Why Meeting the AIB Standards Matters

By Jan McCormick, Jr., Director of Marketing and Communications

AIB inspections are tough, and that’s just the way we like them.  Globally recognized for setting standards for food safety, AIB International performs annual inspections to ensure our warehouses uphold their strict requirements. Meeting the AIB standards is a top priority for our food and beverage clients, but it has a broader impact on all of our clients.  Here’s why they matter.

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For over 100 years, AIB International has provided the most trusted brands with inspections, consulting, training, research and development and certification services. Their vision is to ensure the enjoyment of food everywhere by facilitating the acceptance and application of the highest food integrity standards. 

“We depend on AIB to provide an independent and thorough perspective of sanitation and operations practices across our facilities,” states Scott Carr, President of Bonded Logistics.  “Even though a majority of our Clients don’t necessarily need it, it’s that a peace-of-mind that comes with meeting the AIB standards that shows that we set a high bar with how we maintain our buildings.”

AIB International provides several different inspections tailored to specific industry segment requirements.  We as a company participate in the Consolidated Food Standards for Inspection of Food Distribution Centers.  These standards consist of five categories for inspection (outlined below).  Each category is allocated 200 points for scoring purposes for a total of 1000 points.  Passing is 700 points, and our facilities average 850.

  • Operational Methods/Personnel Practices:  This category is related to food handling and processing. The standards show how a facility can prevent people and processes from contaminating a product.
  • Maintenance for Food Safety: This category is related to the equipment, grounds, and structures.  The standards provide best practices for optimizing the design and care of the facility and equipment so that they are easy to manage and do not create sanitation or food safety issues.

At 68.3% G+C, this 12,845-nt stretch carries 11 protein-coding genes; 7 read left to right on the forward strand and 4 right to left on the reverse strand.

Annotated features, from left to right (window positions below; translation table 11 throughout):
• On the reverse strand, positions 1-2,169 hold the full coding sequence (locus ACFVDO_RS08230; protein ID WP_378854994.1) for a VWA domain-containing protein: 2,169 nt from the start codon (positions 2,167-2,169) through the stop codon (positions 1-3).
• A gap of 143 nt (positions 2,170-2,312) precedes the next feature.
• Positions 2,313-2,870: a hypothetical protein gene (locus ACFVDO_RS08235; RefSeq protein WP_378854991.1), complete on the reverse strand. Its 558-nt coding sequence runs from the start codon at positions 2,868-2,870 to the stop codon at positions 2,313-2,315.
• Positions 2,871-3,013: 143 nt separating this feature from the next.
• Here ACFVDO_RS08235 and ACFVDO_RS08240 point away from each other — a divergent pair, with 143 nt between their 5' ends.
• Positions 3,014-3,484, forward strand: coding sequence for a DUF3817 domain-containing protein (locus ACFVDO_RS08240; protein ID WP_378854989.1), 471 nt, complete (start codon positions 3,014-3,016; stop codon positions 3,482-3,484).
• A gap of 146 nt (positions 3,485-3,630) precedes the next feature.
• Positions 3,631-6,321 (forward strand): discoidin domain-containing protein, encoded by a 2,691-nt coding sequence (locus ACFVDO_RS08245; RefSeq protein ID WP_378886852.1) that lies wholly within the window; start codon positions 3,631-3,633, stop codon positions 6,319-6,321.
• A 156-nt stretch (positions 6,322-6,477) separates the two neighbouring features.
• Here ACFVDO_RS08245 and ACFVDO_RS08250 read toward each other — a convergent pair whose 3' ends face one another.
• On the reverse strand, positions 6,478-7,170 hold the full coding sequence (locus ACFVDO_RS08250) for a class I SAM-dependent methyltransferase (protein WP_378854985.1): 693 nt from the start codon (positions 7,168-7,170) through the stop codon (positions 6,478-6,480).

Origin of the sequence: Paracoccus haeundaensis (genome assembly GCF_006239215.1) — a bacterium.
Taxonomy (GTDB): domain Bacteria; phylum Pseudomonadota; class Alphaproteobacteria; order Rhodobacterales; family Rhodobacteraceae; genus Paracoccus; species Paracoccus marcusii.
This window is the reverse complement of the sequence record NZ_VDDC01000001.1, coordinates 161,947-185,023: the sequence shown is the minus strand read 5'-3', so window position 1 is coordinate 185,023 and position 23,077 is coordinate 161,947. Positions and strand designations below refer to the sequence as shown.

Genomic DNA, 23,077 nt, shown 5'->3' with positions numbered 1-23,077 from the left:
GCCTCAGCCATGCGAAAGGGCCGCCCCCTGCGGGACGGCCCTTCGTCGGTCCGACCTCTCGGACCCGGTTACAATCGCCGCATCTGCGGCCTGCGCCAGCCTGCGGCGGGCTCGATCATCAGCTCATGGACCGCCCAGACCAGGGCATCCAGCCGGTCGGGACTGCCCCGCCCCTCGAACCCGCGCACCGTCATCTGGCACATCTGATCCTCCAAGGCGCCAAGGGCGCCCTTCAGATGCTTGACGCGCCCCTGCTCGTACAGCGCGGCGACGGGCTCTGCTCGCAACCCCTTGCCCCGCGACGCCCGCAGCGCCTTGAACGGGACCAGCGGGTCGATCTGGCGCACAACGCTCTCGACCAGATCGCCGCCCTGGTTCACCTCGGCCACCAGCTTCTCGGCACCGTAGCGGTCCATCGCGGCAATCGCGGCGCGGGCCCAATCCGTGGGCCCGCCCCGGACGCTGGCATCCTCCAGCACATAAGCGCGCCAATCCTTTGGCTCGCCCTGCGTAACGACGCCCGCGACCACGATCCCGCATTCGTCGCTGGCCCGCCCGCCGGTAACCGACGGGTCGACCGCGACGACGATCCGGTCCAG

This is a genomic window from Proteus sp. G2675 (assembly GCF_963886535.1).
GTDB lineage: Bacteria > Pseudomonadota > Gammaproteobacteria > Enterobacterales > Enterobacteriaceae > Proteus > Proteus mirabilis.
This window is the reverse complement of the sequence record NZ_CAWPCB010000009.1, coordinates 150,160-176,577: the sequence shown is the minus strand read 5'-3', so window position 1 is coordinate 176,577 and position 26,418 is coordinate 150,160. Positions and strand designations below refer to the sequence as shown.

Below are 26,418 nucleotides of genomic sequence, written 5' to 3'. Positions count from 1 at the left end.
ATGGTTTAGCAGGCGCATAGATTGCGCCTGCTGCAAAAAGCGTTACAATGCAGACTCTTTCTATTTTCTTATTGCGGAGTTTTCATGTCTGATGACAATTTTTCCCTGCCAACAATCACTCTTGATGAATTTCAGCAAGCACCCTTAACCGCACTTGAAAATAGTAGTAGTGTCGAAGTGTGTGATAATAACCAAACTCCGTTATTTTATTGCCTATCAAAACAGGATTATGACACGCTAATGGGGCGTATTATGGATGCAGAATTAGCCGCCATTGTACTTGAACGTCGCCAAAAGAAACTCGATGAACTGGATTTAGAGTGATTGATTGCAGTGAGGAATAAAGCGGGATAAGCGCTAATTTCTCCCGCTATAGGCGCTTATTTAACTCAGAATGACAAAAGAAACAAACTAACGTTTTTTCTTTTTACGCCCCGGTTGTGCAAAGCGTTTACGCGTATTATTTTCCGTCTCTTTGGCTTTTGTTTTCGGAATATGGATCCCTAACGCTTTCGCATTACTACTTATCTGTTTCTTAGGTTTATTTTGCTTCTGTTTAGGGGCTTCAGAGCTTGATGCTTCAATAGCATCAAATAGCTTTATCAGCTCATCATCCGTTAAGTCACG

• Cleaning Process: This category is related to cleaning and sanitizing.  The standards provide cleaning guidelines to prevent contamination.
  • Integrated Pest Management: This category is related to pest management.  The standards provide strategies for managing multiple approaches to ensure that pests do not contaminate food products.
  • Adequacy of Prerequisite and Food Safety Programs: This category is related to management and teamwork. The standards make sure the prerequisite programs are carefully designed and implemented to ensure consistency across the entire warehouse.

Since 1994, we have had an AIB inspector arrive at our facilities to conduct annual food safety inspections and audits.  These are two very different things in the eyes of AIB, with an inspection being a thorough physical review of a facility and an audit geared towards documentation review.  Typically, the AIB inspector divides their time equally between both with the entire process taking on average two days to complete. 

To take AIB to an even deeper level for us, we have invested in our very own AIB Certified Food Defense Coordinator, Lynn Plummer, who works out of our contract packaging division, Bonded Pac. Plummer got his initial certification in 2014 and has become what we see as the “AIB Guru” across all our facilities.

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“The initial certification involved 18 hours of study followed by an exam,” says Lynn, who’s official title is Quality Manager at PAC.  “Every two years I take a shorter course followed by an exam to learn of any updates that have occurred since my previous exam.  What having me in this position means to Bonded is that we have an authority on what it takes to maintain a food distribution center by AIB standards.”

Meeting the AIB Standards comes with multiple benefits beyond the comprehensive inspection process. Some of these include, but are not limited to: educational opportunities between inspectors and our company, learning to identify the root of an issue when it arises, the ability to store known knowledge in regards to food handling protocols, and producing a reliable and dependable environment for food products.

Ready to learn more about how meeting the AIB Standards matter to your business, reach out to us for more information here.